The "Jews’ mountain" hilltop village above the Lot river.

Découvrez le village de Montjézieu

Montjézieu is an unique village. Its houses, sometimes perched a few meters above the void, benefit from an exceptional view over the Lot river Valley. Some are built directly on the rock and reveal the one on which their foundations rest. The place is full of legends from the depths of the ages and its charm continues to pierce through its narrow alleys in the shade of the castle.

The village was part, with Auxillac, of the old parish of Salmon. It is nowadays merged with La Canourgue. From its headland, it overlooks the right bank of the Lot river. Located between the Lot river valley and the Aubrac highland plateau, its castle, classified, was the sentinel of a busy place of passage, all the more so since in 1360 the Treaty of Brétigny attributes the Rouergue to the English and thus renders it a particularly sensitive area, because Gévaudan becomes the border between the English and French territories.

The "Jews’ mountain"

The town owes traditionally its name to a colony of Jews established since ancient times. It was already called "Monte Judeo" in 1307, as indicated by the act of trimming concluded between Philippe the Fair and Guillaume Durand, bishop of Gévaudan. In Montjézieu was a synagogue, which left its name instead. It was described in the 19th century by Canon Bosse. It consisted of a large room measuring 6m by 9m on the second floor of an old building with a cupboard evoking the Ark of the Covenant, under an arcade facing east. According to tradition, the name of the village comes from the fact that a Jewish community had settled there since very ancient times. Their presence on the site has been attested since 1121. We know thanks to an act of trimming concluded between Philippe the Fair and Guillaume Durand that the castle of Montjézieu was designated in 1307 as "Castrum de Monte Judeo", the Mount of the Jews. That year Guillaume V Durand decides to ban them from Gévaudan, following the directives of Philip the Fair who a year earlier had decreed their expulsion from the kingdom of France and the seizure of all their properties. The Jewish community nevertheless returned a few years later to Montjézieu.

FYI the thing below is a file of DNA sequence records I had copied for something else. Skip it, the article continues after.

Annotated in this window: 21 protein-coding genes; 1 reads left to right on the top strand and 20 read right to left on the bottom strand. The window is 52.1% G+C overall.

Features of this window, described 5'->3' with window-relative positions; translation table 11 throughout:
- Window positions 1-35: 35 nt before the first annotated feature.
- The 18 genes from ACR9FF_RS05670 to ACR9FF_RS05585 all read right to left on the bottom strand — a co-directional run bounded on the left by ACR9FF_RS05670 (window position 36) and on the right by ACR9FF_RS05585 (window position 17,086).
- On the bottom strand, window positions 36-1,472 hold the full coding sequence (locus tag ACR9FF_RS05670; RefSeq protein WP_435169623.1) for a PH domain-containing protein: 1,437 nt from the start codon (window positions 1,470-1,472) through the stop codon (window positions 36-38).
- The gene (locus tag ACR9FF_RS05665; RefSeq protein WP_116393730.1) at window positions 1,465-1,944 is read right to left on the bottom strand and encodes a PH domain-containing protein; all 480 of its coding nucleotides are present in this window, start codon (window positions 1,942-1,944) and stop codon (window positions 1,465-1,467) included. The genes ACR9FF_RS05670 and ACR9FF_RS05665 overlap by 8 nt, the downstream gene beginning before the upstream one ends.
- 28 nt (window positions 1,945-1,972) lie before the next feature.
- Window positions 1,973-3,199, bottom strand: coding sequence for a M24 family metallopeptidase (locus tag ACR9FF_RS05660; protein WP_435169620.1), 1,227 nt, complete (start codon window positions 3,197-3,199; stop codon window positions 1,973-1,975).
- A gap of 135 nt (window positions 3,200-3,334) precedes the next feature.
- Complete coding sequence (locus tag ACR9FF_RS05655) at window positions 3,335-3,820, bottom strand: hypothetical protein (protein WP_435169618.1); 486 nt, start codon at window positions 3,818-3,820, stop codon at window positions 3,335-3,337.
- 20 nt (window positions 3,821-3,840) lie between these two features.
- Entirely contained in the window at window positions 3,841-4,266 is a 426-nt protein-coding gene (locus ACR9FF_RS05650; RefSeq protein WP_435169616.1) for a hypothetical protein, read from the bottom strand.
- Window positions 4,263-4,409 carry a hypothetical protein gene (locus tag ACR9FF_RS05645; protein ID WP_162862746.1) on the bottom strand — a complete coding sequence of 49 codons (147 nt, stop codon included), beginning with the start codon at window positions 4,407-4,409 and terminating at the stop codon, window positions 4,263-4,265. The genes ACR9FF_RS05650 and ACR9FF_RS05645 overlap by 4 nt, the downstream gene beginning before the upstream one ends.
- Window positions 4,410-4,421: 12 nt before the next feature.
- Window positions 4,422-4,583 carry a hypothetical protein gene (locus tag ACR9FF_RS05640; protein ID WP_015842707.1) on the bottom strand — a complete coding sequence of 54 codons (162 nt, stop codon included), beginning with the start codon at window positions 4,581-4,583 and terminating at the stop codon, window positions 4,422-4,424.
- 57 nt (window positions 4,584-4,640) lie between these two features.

We can attest that Jewish communities settled in several places in Gévaudan as of the 12th century. It is yet likely that these colonies are older. During the XIIIth century the Pope prohibited several times from "offending" them. However, in the year 1290 the bishop of Mende, Guillaume V Durand, defined several prohibitions for them in his "Instructions". For example, they are not allowed to employ Christian servants and must not go outdoors the last three days during the Holy Week. In public, they must wear a round cockade of a colour different from that of their clothes so that it is clearly visible.

Did you know?

The road crossing Montjézieu and going up towards the hamlets of Marchevites and Reilles was an ancient Roman road. The presence of Roman villages in this part of the territory is not surprising because we are only a few kilometres from Banassac, one of the most productive places in France in terms of money-making and pottery at the time. We also discovered in Reilles, a hamlet west of Montjézieu, a beautiful Gallo-Roman mosaic in white and blue stones with geometric decorations. Not far from there near Auxillac in the hamlet of Cadoule is the Ron de Gleiso, where a dozen Gallo-Roman buildings were spotted on a limestone hill which seems to have been continuously occupied during the first 4 centuries of our era.

  • Montjézieu’s Castle
  • The chapel of Saint-Jean du Bédel
  • The bread oven
  • The farrier station